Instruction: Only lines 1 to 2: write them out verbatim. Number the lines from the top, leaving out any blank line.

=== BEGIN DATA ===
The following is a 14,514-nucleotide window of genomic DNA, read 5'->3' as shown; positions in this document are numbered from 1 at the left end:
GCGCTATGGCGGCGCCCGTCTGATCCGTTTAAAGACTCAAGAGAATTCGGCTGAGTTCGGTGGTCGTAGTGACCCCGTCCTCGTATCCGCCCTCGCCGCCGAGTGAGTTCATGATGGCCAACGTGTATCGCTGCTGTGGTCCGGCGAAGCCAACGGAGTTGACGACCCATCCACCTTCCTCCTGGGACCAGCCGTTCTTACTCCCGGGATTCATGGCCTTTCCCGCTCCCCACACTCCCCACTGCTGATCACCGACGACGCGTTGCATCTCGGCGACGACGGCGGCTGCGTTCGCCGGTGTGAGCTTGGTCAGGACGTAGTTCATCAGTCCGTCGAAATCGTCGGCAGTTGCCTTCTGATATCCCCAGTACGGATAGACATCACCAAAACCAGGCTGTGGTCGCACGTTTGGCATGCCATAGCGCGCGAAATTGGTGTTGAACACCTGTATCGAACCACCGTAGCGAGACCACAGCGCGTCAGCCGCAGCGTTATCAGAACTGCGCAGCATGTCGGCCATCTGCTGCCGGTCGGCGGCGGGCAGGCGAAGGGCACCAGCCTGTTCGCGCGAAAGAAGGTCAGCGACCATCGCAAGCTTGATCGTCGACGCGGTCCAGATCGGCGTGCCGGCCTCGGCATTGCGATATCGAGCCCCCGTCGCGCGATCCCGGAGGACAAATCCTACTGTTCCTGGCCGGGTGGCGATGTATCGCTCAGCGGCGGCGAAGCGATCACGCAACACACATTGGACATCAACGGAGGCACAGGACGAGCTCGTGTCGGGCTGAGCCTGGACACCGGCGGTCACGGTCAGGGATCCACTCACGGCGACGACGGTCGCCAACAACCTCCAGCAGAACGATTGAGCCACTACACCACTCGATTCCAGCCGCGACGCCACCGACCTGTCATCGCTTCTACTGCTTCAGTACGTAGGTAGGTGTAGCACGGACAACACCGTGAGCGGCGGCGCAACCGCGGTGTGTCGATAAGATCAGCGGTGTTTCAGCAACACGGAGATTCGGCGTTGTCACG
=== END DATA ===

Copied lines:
The following is a 14,514-nucleotide window of genomic DNA, read 5'->3' as shown; positions in this document are numbered from 1 at the left end:
GCGCTATGGCGGCGCCCGTCTGATCCGTTTAAAGACTCAAGAGAATTCGGCTGAGTTCGGTGGTCGTAGTGACCCCGTCCTCGTATCCGCCCTCGCCGCCGAGTGAGTTCATGATGGCCAACGTGTATCGCTGCTGTGGTCCGGCGAAGCCAACGGAGTTGACGACCCATCCACCTTCCTCCTGGGACCAGCCGTTCTTACTCCCGGGATTCATGGCCTTTCCCGCTCCCCACACTCCCCACTGCTGATCACCGACGACGCGTTGCATCTCGGCGACGACGGCGGCTGCGTTCGCCGGTGTGAGCTTGGTCAGGACGTAGTTCATCAGTCCGTCGAAATCGTCGGCAGTTGCCTTCTGATATCCCCAGTACGGATAGACATCACCAAAACCAGGCTGTGGTCGCACGTTTGGCATGCCATAGCGCGCGAAATTGGTGTTGAACACCTGTATCGAACCACCGTAGCGAGACCACAGCGCGTCAGCCGCAGCGTTATCAGAACTGCGCAGCATGTCGGCCATCTGCTGCCGGTCGGCGGCGGGCAGGCGAAGGGCACCAGCCTGTTCGCGCGAAAGAAGGTCAGCGACCATCGCAAGCTTGATCGTCGACGCGGTCCAGATCGGCGTGCCGGCCTCGGCATTGCGATATCGAGCCCCCGTCGCGCGATCCCGGAGGACAAATCCTACTGTTCCTGGCCGGGTGGCGATGTATCGCTCAGCGGCGGCGAAGCGATCACGCAACACACATTGGACATCAACGGAGGCACAGGACGAGCTCGTGTCGGGCTGAGCCTGGACACCGGCGGTCACGGTCAGGGATCCACTCACGGCGACGACGGTCGCCAACAACCTCCAGCAGAACGATTGAGCCACTACACCACTCGATTCCAGCCGCGACGCCACCGACCTGTCATCGCTTCTACTGCTTCAGTACGTAGGTAGGTGTAGCACGGACAACACCGTGAGCGGCGGCGCAACCGCGGTGTGTCGATAAGATCAGCGGTGTTTCAGCAACACGGAGATTCGGCGTTGTCACG